Last year the Sweden Democrats, a far right party campaigning primarily against immigration took third place with 13% of the vote. Currently it polls at 25%. The National Front, the far right party in France, took 25% of the vote in local elections and is expected to get enough votes for a runoff in the 2017 presidential election. Jobik, the Hungarian far right party exemplifies the trend and is the third largest party in the National Assembly.

Europe is unable to solve the refugee crisis, and is instead threatened by it. Because of this it is important to consider alternative approaches to help the refugees and to reduce the perceived burdens on the countries where they seek entry.

Refugee City

Dadaab, a refugee camp in Kenya, illustrates the need for refugee cities. Created in 1991 for Somali refugees, it has 400,000 residents, most of whom live in tents with UN support. Kenya prevents them from working and has refused to let them integrate. The residents are trapped in a legal purgatory, unable to return home because of violence and unable to find a new place to live.

Refugees from the Syrian war have fared slightly better than Somali refugees. The majority, two million, reside in Turkey. Only 30% of those live in refugee camps around the border and Turkey has been granting work permits to some of the refugees. Lebanon has so far absorbed 1.2 million refugees, half of which the UNHCR reports have sub-standard shelters. However, as the Syrian civil war has no end in sight, the number of refugees will only increase. The creation of semi-permanent refugee camps in Europe is not a solution.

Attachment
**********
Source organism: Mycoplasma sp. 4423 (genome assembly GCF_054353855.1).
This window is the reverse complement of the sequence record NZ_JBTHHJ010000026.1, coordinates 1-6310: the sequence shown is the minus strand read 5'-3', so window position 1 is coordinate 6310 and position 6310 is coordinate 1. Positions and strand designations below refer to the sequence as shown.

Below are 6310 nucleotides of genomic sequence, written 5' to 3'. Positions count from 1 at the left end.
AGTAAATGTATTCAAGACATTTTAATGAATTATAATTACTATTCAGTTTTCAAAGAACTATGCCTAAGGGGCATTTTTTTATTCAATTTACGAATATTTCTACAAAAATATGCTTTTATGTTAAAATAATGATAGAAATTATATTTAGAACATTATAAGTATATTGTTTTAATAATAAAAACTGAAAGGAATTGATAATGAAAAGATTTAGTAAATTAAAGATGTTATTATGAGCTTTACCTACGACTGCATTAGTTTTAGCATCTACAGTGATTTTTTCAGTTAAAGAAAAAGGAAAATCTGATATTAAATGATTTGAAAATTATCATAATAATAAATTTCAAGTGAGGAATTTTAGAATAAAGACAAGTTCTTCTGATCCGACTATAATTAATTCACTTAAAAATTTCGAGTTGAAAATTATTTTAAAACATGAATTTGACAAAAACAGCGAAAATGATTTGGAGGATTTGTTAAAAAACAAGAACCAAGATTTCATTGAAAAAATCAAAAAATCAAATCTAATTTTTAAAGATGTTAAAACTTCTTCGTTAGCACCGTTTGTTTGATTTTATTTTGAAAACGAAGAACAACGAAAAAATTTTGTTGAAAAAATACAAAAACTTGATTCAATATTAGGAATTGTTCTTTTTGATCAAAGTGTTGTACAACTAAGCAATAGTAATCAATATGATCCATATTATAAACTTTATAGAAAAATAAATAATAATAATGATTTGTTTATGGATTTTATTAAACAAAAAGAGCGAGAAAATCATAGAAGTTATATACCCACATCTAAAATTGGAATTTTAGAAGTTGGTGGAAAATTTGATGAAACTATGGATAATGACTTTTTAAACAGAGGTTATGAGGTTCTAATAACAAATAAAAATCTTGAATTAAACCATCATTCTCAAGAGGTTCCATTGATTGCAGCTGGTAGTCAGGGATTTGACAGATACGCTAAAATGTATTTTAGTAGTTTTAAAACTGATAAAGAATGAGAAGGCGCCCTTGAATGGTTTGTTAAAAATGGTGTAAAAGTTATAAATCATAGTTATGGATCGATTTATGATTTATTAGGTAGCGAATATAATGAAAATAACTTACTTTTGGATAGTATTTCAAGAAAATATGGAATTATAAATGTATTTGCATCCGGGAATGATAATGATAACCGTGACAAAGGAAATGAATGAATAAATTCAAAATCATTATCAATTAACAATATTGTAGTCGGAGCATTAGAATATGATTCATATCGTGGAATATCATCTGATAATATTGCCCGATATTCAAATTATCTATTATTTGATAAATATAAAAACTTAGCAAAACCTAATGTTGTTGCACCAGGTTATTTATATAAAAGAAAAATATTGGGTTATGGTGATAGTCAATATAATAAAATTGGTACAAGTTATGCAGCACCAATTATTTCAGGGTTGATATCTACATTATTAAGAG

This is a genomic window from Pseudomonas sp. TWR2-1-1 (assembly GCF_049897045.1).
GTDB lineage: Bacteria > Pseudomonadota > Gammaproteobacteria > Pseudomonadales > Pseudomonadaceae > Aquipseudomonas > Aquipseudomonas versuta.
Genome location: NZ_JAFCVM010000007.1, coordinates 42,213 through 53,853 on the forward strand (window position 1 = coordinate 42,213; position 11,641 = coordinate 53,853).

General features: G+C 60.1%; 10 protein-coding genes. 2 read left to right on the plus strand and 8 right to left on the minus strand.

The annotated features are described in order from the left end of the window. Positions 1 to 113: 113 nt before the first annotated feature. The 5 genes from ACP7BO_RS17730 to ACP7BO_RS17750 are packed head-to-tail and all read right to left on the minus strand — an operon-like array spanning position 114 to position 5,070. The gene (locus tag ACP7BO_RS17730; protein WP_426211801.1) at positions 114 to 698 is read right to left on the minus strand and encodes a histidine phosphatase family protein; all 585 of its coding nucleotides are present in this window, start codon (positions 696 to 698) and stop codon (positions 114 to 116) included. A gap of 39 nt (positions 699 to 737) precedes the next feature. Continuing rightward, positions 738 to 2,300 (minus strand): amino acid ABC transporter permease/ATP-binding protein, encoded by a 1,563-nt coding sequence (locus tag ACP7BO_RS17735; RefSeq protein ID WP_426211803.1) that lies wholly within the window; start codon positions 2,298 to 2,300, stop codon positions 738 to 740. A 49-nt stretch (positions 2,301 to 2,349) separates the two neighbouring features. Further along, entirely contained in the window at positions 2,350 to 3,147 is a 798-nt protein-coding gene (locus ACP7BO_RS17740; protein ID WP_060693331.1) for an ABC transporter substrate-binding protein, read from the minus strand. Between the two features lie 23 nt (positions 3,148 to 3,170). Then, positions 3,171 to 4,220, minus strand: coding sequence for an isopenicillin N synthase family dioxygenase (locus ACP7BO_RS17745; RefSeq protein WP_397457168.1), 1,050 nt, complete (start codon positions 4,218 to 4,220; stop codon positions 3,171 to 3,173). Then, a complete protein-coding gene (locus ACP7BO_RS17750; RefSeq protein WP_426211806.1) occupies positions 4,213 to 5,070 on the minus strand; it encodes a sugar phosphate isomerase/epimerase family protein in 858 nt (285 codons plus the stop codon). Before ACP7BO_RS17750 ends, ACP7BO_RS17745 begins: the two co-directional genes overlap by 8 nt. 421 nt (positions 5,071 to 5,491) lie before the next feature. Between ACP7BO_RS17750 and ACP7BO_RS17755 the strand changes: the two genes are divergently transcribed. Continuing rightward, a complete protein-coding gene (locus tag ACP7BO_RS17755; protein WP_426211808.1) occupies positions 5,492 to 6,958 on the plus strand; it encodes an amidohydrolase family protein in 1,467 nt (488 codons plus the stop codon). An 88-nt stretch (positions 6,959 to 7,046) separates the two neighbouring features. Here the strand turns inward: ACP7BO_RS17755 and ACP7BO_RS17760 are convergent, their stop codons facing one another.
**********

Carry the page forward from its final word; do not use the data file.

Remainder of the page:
An alternative, a city for refugees, would be constructed for the purpose of attracting new residents. The defining feature of such a city, as opposed to refugee camps, might be the motto “Give me your tired, your poor, your huddled masses yearning to breathe free.” More importantly, like New York City of the late 1800s, such a city would create an institutional framework that encourages the creation of jobs and value. To that extent, it would be a more lasting solution, and would attract refugees from protracted crises with no end in sight.

A refugee city would have two defining features. First, it would have relaxed immigration laws. If the refugee city was in Greece, the city would need relaxed immigration laws to ensure refugees could enter. Second, a refugee city would need a degree of economic liberalization.

Given the current European backlash, it would be necessary for the city to have specialized immigration laws. The laws would have two aspects. First, they would allow refugees into the city. Second, they would ensure refugees stay in their city. Refugees must have an accelerated legal entry process to the city. At the same time, they must be restricted from permanently moving into the host country to assuage fears of a flood of refugees. The refugees would retain the passports to their country of origin, and the ability to apply for asylum in other countries